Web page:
The target causing the warning should be clearly indicated on the display.
It is possible to specify an area in the vicinity of own ship, which, if entered by a target, would activate an alarm.
It is usual to have two zones, one, which may be at some pre-set range and the other at a range, which may be varied according to, circumstances.
The target, which has activated the alarm, may be made to ‘flash’ or alternatively be acquired.
It is important to remember that a target which is detected for the first time at a lesser range than the guard ring will not activate the alarm.
This warning system should not be regarded as an alternative to keeping a proper lookout, but rather as an additional means of ensuring the safety of the vessel.
In the above, target D will be acquired by ARPA and will sound the alarm as it crosses the outer zone.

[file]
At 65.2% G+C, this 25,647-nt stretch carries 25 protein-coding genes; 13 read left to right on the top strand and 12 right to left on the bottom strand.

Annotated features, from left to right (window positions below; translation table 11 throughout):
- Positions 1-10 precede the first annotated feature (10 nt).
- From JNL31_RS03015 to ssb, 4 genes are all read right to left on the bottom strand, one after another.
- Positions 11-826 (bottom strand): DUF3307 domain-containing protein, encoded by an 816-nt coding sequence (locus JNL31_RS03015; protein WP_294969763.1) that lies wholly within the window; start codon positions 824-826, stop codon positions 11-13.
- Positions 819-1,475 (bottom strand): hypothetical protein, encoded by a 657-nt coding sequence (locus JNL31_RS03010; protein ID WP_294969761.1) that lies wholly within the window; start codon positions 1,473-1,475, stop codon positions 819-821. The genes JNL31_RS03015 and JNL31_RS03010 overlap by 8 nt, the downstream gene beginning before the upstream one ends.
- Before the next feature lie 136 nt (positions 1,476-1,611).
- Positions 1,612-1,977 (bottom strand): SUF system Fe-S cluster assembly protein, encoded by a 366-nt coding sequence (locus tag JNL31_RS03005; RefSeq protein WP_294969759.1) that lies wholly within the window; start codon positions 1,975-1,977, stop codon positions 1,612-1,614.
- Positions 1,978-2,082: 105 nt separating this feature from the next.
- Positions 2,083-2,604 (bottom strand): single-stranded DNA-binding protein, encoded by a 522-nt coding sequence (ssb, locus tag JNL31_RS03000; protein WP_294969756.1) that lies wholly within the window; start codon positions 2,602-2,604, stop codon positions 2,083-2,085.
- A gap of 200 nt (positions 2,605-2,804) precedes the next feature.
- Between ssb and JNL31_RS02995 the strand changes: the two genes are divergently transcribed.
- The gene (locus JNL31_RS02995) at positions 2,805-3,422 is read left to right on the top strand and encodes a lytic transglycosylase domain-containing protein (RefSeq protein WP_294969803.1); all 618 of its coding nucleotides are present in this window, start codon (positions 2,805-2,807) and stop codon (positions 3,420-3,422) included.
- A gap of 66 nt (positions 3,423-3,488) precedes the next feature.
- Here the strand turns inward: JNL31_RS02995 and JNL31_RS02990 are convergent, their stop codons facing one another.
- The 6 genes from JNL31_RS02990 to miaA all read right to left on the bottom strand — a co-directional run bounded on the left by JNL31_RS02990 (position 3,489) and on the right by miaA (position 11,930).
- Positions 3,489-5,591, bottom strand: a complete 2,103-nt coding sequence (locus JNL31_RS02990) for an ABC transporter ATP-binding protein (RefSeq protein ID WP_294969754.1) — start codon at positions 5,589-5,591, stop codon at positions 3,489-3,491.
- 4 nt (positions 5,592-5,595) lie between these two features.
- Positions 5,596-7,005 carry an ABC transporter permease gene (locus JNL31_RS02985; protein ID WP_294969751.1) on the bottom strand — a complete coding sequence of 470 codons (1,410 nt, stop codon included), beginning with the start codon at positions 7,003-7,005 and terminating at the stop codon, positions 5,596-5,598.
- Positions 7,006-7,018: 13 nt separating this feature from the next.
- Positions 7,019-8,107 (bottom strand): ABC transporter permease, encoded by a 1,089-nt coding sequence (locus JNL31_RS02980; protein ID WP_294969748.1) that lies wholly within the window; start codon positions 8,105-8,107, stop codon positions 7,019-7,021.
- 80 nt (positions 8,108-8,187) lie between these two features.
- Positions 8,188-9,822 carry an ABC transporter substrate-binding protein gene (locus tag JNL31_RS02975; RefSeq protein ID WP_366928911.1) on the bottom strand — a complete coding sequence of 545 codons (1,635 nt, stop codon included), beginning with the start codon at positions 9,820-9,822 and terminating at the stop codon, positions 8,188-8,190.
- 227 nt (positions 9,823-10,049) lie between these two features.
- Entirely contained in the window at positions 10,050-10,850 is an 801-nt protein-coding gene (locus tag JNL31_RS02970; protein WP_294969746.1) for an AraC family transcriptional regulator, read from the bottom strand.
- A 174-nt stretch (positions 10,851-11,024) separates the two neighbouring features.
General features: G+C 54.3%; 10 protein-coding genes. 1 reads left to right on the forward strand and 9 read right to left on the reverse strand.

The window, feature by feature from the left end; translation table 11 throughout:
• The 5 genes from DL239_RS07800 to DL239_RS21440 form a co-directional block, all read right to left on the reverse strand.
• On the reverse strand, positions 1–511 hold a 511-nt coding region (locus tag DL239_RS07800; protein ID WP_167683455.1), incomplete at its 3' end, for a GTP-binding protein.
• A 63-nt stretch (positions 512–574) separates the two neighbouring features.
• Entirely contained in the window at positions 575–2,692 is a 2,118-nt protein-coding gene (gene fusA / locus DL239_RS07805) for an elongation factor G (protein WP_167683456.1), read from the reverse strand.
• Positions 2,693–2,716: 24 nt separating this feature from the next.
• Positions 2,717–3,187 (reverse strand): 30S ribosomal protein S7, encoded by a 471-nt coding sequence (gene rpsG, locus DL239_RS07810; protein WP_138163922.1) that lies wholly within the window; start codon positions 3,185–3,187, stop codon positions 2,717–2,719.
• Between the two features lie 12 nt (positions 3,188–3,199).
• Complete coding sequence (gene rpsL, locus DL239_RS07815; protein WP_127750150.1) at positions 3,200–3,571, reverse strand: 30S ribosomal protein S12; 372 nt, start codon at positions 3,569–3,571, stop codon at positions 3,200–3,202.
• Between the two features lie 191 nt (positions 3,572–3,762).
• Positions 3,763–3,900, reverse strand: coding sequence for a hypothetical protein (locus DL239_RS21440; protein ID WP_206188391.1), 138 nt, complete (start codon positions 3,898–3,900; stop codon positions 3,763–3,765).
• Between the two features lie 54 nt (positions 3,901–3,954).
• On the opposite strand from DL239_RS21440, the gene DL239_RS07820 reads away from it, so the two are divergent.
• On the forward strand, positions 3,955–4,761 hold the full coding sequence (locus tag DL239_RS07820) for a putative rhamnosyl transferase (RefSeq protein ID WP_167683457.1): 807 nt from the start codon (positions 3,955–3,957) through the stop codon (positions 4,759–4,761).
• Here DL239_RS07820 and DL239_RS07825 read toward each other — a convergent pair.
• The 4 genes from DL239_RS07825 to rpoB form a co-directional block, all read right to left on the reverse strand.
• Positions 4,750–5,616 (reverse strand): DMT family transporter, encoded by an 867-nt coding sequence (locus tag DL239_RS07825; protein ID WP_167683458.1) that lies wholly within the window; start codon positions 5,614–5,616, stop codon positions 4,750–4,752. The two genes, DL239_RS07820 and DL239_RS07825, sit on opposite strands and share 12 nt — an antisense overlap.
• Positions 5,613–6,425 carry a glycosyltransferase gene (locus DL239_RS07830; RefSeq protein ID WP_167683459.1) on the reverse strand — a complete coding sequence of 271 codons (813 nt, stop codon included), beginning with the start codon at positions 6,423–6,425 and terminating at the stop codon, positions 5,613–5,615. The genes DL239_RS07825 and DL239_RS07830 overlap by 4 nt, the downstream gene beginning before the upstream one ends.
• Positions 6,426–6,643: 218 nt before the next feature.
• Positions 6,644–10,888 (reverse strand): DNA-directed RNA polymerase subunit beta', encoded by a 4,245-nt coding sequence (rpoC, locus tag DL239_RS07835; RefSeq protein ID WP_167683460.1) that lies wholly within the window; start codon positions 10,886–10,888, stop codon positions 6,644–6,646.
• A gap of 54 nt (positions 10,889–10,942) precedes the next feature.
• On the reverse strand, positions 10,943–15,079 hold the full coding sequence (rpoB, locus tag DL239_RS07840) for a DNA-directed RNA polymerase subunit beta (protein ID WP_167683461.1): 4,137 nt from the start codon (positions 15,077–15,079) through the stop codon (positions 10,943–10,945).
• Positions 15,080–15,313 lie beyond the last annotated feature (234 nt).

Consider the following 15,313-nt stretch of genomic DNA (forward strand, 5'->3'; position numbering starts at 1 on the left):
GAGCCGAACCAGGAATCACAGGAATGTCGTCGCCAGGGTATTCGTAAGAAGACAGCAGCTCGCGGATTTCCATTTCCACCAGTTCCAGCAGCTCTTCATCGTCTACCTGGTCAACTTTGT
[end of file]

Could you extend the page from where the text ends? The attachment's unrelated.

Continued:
Target A, if detected at its present position will be acquired once it crosses the inner zone and the alarm will be activated.
However if target B is detected at its current position will not be acquired by the ARPA and neither will there be any alarm.
Similar is the case with target C.
Predicted CPA/TCPA violation
The ARPA should have the capability to warn the observer with a visual and/or audible signal of any tracked target, which is predicted, to close to within a minimum range and time chosen by the observer. The target causing the warning should be clearly indicated on the display.
It is possible to specify a CPA and TCPA (sometimes referred to as safe limits), which will activate an alarm if both, are violated
Where own ship’s heading marker intersects a predicted area of danger (PAD), a warning will be activated and will continue until such time as own ship’s course is altered to clear the PAD.